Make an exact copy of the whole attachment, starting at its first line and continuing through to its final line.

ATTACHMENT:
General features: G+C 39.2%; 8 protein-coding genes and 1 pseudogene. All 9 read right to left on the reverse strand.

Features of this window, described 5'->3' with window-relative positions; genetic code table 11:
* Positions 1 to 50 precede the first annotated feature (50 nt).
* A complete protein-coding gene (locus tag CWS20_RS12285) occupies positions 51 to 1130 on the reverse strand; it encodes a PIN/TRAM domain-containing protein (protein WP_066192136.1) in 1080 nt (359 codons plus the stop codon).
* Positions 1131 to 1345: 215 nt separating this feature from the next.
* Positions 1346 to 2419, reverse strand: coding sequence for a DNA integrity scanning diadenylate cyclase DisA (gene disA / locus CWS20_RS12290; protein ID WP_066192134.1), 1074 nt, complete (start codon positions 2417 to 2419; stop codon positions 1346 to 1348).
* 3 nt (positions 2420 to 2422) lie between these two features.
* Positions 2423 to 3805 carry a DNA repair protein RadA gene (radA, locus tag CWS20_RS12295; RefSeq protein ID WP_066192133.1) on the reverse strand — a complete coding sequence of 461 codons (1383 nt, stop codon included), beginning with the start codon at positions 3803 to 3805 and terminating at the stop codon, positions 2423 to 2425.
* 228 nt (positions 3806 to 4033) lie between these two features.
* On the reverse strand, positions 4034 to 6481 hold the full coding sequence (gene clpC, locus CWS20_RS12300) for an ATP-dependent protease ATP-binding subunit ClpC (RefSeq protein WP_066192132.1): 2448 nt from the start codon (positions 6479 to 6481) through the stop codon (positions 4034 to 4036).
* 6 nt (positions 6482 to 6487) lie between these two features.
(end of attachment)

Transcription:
General features: G+C 39.2%; 8 protein-coding genes and 1 pseudogene. All 9 read right to left on the reverse strand.

Features of this window, described 5'->3' with window-relative positions; genetic code table 11:
* Positions 1 to 50 precede the first annotated feature (50 nt).
* A complete protein-coding gene (locus tag CWS20_RS12285) occupies positions 51 to 1130 on the reverse strand; it encodes a PIN/TRAM domain-containing protein (protein WP_066192136.1) in 1080 nt (359 codons plus the stop codon).
* Positions 1131 to 1345: 215 nt separating this feature from the next.
* Positions 1346 to 2419, reverse strand: coding sequence for a DNA integrity scanning diadenylate cyclase DisA (gene disA / locus CWS20_RS12290; protein ID WP_066192134.1), 1074 nt, complete (start codon positions 2417 to 2419; stop codon positions 1346 to 1348).
* 3 nt (positions 2420 to 2422) lie between these two features.
* Positions 2423 to 3805 carry a DNA repair protein RadA gene (radA, locus tag CWS20_RS12295; RefSeq protein ID WP_066192133.1) on the reverse strand — a complete coding sequence of 461 codons (1383 nt, stop codon included), beginning with the start codon at positions 3803 to 3805 and terminating at the stop codon, positions 2423 to 2425.
* 228 nt (positions 3806 to 4033) lie between these two features.
* On the reverse strand, positions 4034 to 6481 hold the full coding sequence (gene clpC, locus CWS20_RS12300) for an ATP-dependent protease ATP-binding subunit ClpC (RefSeq protein WP_066192132.1): 2448 nt from the start codon (positions 6479 to 6481) through the stop codon (positions 4034 to 4036).
* 6 nt (positions 6482 to 6487) lie between these two features.